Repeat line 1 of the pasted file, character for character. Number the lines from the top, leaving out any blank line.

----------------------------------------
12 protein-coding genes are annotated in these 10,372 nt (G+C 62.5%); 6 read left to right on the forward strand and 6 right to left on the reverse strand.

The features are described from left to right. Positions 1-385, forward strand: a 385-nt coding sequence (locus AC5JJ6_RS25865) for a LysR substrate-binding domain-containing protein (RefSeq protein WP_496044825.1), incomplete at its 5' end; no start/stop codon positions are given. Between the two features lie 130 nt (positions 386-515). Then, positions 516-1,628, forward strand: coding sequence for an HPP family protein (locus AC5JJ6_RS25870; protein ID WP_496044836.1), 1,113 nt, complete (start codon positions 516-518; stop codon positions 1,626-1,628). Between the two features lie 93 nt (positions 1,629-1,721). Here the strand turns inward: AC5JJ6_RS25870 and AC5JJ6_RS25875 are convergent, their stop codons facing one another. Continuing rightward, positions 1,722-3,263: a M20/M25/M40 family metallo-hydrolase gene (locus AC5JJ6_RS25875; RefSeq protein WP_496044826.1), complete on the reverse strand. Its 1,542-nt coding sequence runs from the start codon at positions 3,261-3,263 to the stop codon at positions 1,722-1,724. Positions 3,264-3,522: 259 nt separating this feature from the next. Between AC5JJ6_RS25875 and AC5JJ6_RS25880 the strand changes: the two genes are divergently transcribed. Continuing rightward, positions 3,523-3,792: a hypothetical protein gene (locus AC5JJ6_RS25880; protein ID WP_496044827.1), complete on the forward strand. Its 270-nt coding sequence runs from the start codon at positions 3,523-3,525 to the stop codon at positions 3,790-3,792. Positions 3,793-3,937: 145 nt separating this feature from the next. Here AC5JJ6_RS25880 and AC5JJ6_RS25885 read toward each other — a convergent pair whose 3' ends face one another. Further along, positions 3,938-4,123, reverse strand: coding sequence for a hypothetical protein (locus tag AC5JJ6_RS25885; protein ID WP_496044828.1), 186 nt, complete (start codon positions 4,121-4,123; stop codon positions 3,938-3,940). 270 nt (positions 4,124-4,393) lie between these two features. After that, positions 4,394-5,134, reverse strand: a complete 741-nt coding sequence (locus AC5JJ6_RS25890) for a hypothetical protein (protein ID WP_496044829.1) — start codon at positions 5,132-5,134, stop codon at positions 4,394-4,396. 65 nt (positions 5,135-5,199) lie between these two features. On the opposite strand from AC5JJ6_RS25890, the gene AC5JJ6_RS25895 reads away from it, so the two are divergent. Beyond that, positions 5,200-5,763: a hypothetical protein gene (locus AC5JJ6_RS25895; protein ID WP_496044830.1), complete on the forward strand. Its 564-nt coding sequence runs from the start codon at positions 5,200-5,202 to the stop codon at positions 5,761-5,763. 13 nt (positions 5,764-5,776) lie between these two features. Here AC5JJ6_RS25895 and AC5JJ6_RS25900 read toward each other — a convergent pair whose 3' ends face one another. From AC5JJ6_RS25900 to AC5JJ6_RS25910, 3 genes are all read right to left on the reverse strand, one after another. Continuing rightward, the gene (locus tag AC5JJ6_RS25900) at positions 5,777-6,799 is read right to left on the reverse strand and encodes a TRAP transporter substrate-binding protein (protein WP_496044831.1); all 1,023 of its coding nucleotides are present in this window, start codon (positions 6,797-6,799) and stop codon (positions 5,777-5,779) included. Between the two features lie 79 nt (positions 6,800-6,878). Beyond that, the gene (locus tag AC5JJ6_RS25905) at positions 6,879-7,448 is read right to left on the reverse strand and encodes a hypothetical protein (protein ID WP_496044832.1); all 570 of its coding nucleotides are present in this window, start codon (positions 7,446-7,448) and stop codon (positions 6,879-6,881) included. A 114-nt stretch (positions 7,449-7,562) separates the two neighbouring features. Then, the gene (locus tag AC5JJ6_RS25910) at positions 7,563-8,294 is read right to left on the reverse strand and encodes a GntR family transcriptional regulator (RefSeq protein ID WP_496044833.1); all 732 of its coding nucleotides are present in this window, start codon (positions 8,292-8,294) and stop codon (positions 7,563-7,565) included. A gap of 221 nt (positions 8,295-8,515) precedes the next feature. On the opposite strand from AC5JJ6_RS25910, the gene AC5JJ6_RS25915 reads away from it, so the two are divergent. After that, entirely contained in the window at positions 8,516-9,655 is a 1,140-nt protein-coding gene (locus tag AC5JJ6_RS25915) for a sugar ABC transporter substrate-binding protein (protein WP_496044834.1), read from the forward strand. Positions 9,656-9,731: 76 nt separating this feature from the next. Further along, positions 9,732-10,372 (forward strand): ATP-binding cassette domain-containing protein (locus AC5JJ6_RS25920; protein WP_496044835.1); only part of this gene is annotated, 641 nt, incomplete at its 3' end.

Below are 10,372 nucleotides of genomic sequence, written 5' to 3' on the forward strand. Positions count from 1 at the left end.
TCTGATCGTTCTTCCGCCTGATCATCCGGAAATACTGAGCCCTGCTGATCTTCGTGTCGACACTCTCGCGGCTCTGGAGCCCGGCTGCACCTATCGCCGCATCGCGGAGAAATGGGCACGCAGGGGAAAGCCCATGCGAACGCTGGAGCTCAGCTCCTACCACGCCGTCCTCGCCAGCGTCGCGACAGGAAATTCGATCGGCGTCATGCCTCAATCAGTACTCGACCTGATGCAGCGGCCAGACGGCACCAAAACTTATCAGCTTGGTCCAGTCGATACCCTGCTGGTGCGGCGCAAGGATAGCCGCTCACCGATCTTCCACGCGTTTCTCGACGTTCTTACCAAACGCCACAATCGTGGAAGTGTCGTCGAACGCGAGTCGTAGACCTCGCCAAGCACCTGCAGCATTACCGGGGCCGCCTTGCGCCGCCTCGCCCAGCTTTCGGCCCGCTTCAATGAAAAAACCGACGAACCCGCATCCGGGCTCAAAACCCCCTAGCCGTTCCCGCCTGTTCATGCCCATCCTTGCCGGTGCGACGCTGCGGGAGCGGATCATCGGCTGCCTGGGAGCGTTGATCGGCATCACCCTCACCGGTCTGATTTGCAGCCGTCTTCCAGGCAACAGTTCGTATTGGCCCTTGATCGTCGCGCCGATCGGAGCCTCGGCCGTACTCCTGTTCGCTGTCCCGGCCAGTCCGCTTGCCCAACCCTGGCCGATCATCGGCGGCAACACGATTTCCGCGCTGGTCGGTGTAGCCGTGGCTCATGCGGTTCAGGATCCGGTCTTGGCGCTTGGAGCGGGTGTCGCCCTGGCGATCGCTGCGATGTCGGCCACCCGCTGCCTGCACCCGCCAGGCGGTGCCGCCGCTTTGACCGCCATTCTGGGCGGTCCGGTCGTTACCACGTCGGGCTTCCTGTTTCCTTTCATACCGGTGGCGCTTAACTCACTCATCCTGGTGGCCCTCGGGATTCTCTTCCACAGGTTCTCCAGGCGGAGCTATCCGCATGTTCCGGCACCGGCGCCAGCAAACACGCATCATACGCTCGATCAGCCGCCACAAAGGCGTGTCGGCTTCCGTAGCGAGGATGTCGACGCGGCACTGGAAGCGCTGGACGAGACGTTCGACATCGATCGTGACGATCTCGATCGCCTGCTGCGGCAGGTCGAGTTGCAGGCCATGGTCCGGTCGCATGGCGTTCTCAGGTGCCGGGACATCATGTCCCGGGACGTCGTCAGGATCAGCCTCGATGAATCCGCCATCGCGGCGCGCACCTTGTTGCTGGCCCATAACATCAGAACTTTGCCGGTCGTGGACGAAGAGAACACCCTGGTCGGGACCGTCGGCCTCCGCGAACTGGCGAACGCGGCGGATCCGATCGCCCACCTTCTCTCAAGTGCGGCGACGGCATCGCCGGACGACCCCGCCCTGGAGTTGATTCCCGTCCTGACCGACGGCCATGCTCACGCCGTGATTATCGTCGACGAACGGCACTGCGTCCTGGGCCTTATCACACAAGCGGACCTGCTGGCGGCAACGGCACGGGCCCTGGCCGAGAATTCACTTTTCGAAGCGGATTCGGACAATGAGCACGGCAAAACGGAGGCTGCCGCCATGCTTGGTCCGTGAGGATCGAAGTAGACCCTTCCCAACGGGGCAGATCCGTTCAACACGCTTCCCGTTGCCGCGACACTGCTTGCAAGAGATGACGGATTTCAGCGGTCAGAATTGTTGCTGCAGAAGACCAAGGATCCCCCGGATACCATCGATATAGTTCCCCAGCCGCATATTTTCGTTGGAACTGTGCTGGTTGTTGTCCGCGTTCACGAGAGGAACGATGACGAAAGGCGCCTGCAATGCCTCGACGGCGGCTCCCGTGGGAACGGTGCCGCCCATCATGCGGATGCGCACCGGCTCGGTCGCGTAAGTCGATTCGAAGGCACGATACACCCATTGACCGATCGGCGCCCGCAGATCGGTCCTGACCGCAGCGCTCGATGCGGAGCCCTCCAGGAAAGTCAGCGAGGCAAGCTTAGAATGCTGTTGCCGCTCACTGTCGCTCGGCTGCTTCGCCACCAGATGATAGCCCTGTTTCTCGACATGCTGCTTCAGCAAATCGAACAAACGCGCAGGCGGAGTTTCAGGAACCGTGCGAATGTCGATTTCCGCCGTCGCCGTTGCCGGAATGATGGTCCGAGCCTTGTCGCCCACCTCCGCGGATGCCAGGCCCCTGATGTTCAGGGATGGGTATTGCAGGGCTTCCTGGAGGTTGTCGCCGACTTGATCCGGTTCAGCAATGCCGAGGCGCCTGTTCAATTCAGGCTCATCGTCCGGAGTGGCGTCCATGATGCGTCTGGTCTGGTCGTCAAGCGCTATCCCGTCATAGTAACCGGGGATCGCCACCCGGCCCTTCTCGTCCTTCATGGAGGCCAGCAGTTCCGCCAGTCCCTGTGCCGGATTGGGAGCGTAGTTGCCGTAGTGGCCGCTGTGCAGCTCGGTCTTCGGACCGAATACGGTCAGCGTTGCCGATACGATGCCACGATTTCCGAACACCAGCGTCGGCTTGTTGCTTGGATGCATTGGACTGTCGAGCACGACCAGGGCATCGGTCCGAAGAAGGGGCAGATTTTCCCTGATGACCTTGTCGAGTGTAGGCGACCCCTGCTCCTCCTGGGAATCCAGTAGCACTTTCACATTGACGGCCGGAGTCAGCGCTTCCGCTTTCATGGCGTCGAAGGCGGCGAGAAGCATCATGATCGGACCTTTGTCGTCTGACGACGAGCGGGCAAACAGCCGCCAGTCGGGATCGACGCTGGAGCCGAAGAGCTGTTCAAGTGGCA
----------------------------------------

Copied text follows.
12 protein-coding genes are annotated in these 10,372 nt (G+C 62.5%); 6 read left to right on the forward strand and 6 right to left on the reverse strand.